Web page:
The 90-minute meeting at the border truce village of Panmunjom was the first since South Korea and the United States accused the North of torpedoing the corvette, sending regional tensions sharply higher.
The North vehemently denies sinking the ship near the disputed inter-Korean border in March with the loss of 46 lives, and has threatened a military response to any attempts to punish it.
A US colonel from the United Nations Command, which has been based in the South since the 1950-53 war, met a North Korean counterpart Thursday to prepare for possible talks at general-level on the incident.
The North's official Korean Central News Agency (KCNA) said they agreed to meet again at colonel-level around next Tuesday.
A senior US defence official in Washington confirmed that the talks would be held, "potentially next week."
The communist state again demanded the right to send a high-level team to the South to inspect evidence dredged from the seabed, including what Seoul and other investigators say is part of a North Korean torpedo.
The South has already rejected the demand, saying the UN Command should handle the case as a serious breach of the armistice which ended the war.
The North's team Thursday branded the case as a "conspiratorial farce". It said a UN Security Council statement last Friday -- which condemned an attack on the ship without naming the perpetrator -- proved its point.
South Korea took the issue to the UN after a multinational investigation team said it found overwhelming evidence a submarine from the North torpedoed the ship.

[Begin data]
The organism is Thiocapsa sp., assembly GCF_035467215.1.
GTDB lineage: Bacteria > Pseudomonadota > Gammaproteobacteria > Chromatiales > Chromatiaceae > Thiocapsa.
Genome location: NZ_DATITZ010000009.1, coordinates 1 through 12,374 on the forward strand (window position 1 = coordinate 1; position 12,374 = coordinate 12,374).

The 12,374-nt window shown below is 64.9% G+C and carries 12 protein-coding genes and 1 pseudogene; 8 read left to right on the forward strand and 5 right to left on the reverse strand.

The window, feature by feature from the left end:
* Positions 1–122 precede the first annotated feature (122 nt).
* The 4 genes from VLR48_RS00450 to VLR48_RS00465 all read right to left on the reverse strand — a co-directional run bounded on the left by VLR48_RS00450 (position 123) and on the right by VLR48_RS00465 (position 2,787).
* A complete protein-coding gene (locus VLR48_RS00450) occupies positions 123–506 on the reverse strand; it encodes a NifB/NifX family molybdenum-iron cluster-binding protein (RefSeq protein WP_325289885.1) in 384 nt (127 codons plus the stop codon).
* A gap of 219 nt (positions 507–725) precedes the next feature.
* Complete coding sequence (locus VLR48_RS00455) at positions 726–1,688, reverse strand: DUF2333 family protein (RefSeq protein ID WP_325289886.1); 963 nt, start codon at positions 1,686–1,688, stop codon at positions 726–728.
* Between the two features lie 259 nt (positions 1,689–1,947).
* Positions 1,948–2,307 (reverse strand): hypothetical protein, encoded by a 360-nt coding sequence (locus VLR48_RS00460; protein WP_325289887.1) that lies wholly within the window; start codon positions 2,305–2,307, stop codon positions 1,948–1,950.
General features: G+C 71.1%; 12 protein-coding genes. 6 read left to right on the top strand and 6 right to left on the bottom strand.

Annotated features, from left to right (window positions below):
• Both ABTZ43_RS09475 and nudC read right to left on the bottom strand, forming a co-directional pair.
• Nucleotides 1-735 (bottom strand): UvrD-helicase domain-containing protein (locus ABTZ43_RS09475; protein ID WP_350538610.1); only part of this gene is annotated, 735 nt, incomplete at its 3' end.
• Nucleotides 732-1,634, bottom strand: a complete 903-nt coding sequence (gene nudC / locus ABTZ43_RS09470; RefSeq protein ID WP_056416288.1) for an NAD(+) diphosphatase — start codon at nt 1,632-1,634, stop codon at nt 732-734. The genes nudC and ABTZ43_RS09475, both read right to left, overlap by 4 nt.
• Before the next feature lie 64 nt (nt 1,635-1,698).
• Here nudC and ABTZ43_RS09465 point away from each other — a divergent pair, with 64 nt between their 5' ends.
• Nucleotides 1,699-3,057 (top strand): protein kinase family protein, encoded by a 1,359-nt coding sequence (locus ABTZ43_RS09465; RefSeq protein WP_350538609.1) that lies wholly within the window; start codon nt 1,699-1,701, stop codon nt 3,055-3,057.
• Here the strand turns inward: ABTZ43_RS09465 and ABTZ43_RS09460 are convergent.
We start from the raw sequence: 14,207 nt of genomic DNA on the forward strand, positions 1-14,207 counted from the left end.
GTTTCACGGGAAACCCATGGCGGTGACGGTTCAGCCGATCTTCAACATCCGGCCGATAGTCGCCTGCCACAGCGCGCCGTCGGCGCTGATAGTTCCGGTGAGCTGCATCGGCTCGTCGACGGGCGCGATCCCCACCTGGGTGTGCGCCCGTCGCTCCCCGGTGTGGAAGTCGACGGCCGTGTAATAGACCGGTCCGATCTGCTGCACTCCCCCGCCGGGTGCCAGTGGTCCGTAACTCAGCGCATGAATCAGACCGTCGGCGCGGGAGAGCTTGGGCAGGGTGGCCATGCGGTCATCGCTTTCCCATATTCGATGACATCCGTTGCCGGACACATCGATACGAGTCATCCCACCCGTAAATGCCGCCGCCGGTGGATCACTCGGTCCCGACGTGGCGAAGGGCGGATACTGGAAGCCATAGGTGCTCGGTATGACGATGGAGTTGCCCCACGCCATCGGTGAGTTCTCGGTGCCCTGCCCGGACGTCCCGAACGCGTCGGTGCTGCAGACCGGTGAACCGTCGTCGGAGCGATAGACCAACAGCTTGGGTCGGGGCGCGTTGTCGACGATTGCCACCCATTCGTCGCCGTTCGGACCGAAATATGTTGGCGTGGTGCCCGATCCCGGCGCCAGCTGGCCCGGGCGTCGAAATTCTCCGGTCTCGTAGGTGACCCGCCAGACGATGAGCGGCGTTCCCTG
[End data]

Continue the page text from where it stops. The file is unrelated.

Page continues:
The North said it must be allowed to inspect evidence and visit the scene of the sinking, otherwise the standoff would become more acute.
It said US forces, who would exercise wartime command over South Korea's troops, should press Seoul to accept before any higher-level talks are held.
The UN Command, in a brief statement, said only that both sides made proposals for follow-up talks and agreed to confirm details after consulting their superiors.
Before the Panmunjom discussions got under way the Pentagon announced it would go ahead with joint naval exercises with South Korea aimed at sending a warning to the North, despite strong protests from China.
But a Seoul defence ministry spokesman said this month's drill would be shifted from the sensitive Yellow Sea, between China and the Korean peninsula, to the Sea of Japan (East Sea).
A senior ministry official said separately the change of location was partly a concession to China in return for supporting a relatively strong UN statement.
China, the North's sole major ally, had reportedly only wanted to term the sinking an "incident" and not an "attack".
"Progress at the UN Security Council was also factored into" the switch of location, the ministry official told a background briefing.
North Korea denounces all drills between the South and its US ally as preparations for war. South Korea and the US say they are purely defensive.
Pentagon spokesman Geoff Morrell said Defense Secretary Robert Gates and Secretary of State Hillary Clinton would meet their counterparts in Seoul on July 21 to "discuss and likely approve a proposed series" of joint military exercises.
These would include "new naval and air exercises in both the Sea of Japan and the Yellow Sea", Morrell said Wednesday.
Chinese Foreign ministry spokesman Qin Gang played down suggestions that China and North Korea could respond with military drills of their own, and was quoted by the official Xinhua news agency late Thursday as saying the idea demonstrated "a typical Cold war mindset".
"The hypothesis (of conducting a drill) means dividing the region into different military alliances and viewing regional security from an angle of opposition and confrontation as in the Cold war era," he was quoted as saying.
"Times have changed. No single country or military alliance can resolve issues like regional security and stability."
Source: AFP Asian Edition